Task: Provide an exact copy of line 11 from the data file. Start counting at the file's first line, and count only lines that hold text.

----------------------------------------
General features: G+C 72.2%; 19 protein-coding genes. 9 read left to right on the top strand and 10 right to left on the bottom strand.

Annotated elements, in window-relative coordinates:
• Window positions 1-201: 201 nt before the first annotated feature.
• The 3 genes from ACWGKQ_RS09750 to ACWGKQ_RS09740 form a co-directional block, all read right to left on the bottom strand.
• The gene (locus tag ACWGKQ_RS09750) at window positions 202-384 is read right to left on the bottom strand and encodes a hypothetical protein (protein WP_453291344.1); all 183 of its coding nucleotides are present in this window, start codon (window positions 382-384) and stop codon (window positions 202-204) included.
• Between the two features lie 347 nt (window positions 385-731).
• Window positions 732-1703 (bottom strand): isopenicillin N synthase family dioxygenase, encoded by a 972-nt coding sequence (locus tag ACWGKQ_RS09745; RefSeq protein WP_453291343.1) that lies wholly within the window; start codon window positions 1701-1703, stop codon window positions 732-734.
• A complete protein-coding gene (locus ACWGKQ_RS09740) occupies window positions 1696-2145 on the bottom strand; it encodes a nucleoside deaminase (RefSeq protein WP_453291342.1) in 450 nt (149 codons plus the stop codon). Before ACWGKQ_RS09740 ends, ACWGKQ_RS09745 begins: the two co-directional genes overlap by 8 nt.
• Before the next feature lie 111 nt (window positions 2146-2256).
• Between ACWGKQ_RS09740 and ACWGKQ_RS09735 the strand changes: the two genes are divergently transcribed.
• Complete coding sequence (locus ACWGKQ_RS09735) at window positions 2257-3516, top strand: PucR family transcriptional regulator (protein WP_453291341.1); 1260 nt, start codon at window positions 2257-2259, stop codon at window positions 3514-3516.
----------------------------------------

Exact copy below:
• Complete coding sequence (locus ACWGKQ_RS09735) at window positions 2257-3516, top strand: PucR family transcriptional regulator (protein WP_453291341.1); 1260 nt, start codon at window positions 2257-2259, stop codon at window positions 3514-3516.